Which is precisely why I am a little sceptical about whether CBA can pull it off…

See, as the bank surprisingly announced yesterday, it has taken a stake in two telco companies: More Telecom and Tangerine. Partners that the bank plans to use to market NBN broadband plans to its users via the CommBank app.

A fascinating pivot for CBA, and one that tells me they’re keenly aware that ‘traditional banking’ is a dying industry. A sector that is quickly being replaced by fintech providers, decentralised finance, and other exciting ideas.

But, like I said, I’m sceptical that CBA can make this pivot a success.

Why?

Well first of all, apparently the CommBank app currently has some of these capabilities. Something that I, as a CBA customer, only just discovered. Primarily because it isn’t particularly intuitive to find where these ‘promotional offers’ are located in the app. At least, in my opinion.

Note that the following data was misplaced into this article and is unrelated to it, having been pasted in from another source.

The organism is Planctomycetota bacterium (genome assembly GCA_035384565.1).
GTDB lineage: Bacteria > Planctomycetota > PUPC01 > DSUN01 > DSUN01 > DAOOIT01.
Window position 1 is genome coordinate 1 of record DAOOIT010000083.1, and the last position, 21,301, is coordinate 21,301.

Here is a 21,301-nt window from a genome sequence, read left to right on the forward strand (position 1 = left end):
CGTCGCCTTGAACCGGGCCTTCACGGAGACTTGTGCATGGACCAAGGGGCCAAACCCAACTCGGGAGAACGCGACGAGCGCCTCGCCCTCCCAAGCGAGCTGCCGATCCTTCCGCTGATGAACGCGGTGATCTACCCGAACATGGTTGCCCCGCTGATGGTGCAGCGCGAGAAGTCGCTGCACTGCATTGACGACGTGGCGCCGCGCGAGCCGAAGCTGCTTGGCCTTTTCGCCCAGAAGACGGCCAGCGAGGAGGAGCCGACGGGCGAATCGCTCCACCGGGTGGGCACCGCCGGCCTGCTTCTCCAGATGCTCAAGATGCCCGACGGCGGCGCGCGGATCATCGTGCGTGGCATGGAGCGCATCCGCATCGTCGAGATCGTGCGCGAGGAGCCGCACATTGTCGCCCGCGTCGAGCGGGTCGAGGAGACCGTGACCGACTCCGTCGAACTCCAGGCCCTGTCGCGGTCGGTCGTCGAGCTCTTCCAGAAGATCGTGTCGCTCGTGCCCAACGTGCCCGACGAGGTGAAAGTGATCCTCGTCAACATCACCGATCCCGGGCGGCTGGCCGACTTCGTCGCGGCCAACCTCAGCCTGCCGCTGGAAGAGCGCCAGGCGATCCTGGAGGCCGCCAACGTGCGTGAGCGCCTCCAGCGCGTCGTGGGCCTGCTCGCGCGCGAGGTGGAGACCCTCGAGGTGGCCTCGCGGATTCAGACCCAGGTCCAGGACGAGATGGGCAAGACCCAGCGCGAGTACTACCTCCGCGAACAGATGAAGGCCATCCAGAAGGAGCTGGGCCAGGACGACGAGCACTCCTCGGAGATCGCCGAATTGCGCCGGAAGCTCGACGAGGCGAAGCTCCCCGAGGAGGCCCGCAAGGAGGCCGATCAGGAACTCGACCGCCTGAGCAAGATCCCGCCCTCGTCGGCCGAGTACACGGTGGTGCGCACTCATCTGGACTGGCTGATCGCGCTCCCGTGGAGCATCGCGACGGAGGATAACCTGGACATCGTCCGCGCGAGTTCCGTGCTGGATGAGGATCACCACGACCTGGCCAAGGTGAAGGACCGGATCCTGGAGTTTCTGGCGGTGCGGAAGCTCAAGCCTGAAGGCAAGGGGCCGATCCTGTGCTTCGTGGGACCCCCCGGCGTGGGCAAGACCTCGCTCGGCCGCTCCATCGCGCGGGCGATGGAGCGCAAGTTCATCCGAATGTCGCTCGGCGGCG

Granted, all the current offers are still rudimentary banking services. Which leads me to believe they’re still working on integrating more of these deals into the app. Because as it turns out, these telco partnerships aren’t the first businesses to feature in this new plan from CBA.

Earlier this year the bank announced that digital e-commerce company — Little Birdie — and electricity retail — Amber — will also feature in the app soon. A sign that CBA is clearly taking this app-first approach pretty seriously.

Which brings me to the second reason why I expect this pivot won’t be as successful as CBA hope.